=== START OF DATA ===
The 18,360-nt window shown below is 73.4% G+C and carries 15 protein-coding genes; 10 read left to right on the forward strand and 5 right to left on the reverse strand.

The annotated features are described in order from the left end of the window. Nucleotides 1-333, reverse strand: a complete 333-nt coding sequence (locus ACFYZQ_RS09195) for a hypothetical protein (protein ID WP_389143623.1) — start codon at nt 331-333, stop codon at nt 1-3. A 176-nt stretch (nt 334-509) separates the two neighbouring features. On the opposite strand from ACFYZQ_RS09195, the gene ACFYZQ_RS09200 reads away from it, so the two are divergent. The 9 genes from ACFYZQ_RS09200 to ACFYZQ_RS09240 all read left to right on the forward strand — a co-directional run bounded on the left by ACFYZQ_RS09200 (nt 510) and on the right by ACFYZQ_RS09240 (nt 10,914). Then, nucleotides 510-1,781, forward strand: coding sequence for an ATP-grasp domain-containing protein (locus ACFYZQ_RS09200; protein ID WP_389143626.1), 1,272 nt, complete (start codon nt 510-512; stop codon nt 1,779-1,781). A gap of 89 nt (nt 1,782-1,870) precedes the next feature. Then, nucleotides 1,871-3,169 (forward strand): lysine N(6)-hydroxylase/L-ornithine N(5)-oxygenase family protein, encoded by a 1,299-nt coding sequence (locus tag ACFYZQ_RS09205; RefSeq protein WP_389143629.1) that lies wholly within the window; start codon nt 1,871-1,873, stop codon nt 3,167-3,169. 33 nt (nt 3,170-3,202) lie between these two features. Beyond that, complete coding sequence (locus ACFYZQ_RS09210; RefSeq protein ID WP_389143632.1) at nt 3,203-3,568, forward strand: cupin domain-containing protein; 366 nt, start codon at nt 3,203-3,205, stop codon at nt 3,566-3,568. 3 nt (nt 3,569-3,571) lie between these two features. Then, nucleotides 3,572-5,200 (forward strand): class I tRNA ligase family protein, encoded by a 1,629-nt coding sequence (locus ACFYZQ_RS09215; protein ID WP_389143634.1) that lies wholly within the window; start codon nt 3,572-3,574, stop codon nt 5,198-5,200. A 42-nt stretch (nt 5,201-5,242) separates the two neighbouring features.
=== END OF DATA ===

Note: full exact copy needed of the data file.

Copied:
The 18,360-nt window shown below is 73.4% G+C and carries 15 protein-coding genes; 10 read left to right on the forward strand and 5 right to left on the reverse strand.

The annotated features are described in order from the left end of the window. Nucleotides 1-333, reverse strand: a complete 333-nt coding sequence (locus ACFYZQ_RS09195) for a hypothetical protein (protein ID WP_389143623.1) — start codon at nt 331-333, stop codon at nt 1-3. A 176-nt stretch (nt 334-509) separates the two neighbouring features. On the opposite strand from ACFYZQ_RS09195, the gene ACFYZQ_RS09200 reads away from it, so the two are divergent. The 9 genes from ACFYZQ_RS09200 to ACFYZQ_RS09240 all read left to right on the forward strand — a co-directional run bounded on the left by ACFYZQ_RS09200 (nt 510) and on the right by ACFYZQ_RS09240 (nt 10,914). Then, nucleotides 510-1,781, forward strand: coding sequence for an ATP-grasp domain-containing protein (locus ACFYZQ_RS09200; protein ID WP_389143626.1), 1,272 nt, complete (start codon nt 510-512; stop codon nt 1,779-1,781). A gap of 89 nt (nt 1,782-1,870) precedes the next feature. Then, nucleotides 1,871-3,169 (forward strand): lysine N(6)-hydroxylase/L-ornithine N(5)-oxygenase family protein, encoded by a 1,299-nt coding sequence (locus tag ACFYZQ_RS09205; RefSeq protein WP_389143629.1) that lies wholly within the window; start codon nt 1,871-1,873, stop codon nt 3,167-3,169. 33 nt (nt 3,170-3,202) lie between these two features. Beyond that, complete coding sequence (locus ACFYZQ_RS09210; RefSeq protein ID WP_389143632.1) at nt 3,203-3,568, forward strand: cupin domain-containing protein; 366 nt, start codon at nt 3,203-3,205, stop codon at nt 3,566-3,568. 3 nt (nt 3,569-3,571) lie between these two features. Then, nucleotides 3,572-5,200 (forward strand): class I tRNA ligase family protein, encoded by a 1,629-nt coding sequence (locus ACFYZQ_RS09215; protein ID WP_389143634.1) that lies wholly within the window; start codon nt 3,572-3,574, stop codon nt 5,198-5,200. A 42-nt stretch (nt 5,201-5,242) separates the two neighbouring features.